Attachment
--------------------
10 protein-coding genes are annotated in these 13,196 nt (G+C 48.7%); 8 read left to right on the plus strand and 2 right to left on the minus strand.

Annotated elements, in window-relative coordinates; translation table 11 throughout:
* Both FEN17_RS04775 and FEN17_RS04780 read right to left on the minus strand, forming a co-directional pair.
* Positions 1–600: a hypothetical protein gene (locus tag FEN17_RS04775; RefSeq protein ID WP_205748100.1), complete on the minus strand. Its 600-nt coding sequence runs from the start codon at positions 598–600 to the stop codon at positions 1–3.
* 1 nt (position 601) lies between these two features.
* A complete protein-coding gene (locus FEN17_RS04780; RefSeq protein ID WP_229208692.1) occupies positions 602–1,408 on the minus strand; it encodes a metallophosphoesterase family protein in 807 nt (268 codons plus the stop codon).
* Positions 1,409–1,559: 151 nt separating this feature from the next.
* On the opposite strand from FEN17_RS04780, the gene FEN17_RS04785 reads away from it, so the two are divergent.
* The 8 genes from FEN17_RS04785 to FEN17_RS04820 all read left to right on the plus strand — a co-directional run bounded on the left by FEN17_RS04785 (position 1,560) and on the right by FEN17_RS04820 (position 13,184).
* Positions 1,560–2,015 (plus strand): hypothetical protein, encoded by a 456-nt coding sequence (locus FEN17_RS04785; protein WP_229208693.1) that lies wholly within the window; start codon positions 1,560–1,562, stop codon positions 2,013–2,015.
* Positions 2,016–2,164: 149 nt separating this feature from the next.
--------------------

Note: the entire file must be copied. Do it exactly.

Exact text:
10 protein-coding genes are annotated in these 13,196 nt (G+C 48.7%); 8 read left to right on the plus strand and 2 right to left on the minus strand.

Annotated elements, in window-relative coordinates; translation table 11 throughout:
* Both FEN17_RS04775 and FEN17_RS04780 read right to left on the minus strand, forming a co-directional pair.
* Positions 1–600: a hypothetical protein gene (locus tag FEN17_RS04775; RefSeq protein ID WP_205748100.1), complete on the minus strand. Its 600-nt coding sequence runs from the start codon at positions 598–600 to the stop codon at positions 1–3.
* 1 nt (position 601) lies between these two features.
* A complete protein-coding gene (locus FEN17_RS04780; RefSeq protein ID WP_229208692.1) occupies positions 602–1,408 on the minus strand; it encodes a metallophosphoesterase family protein in 807 nt (268 codons plus the stop codon).
* Positions 1,409–1,559: 151 nt separating this feature from the next.
* On the opposite strand from FEN17_RS04780, the gene FEN17_RS04785 reads away from it, so the two are divergent.
* The 8 genes from FEN17_RS04785 to FEN17_RS04820 all read left to right on the plus strand — a co-directional run bounded on the left by FEN17_RS04785 (position 1,560) and on the right by FEN17_RS04820 (position 13,184).
* Positions 1,560–2,015 (plus strand): hypothetical protein, encoded by a 456-nt coding sequence (locus FEN17_RS04785; protein WP_229208693.1) that lies wholly within the window; start codon positions 1,560–1,562, stop codon positions 2,013–2,015.
* Positions 2,016–2,164: 149 nt separating this feature from the next.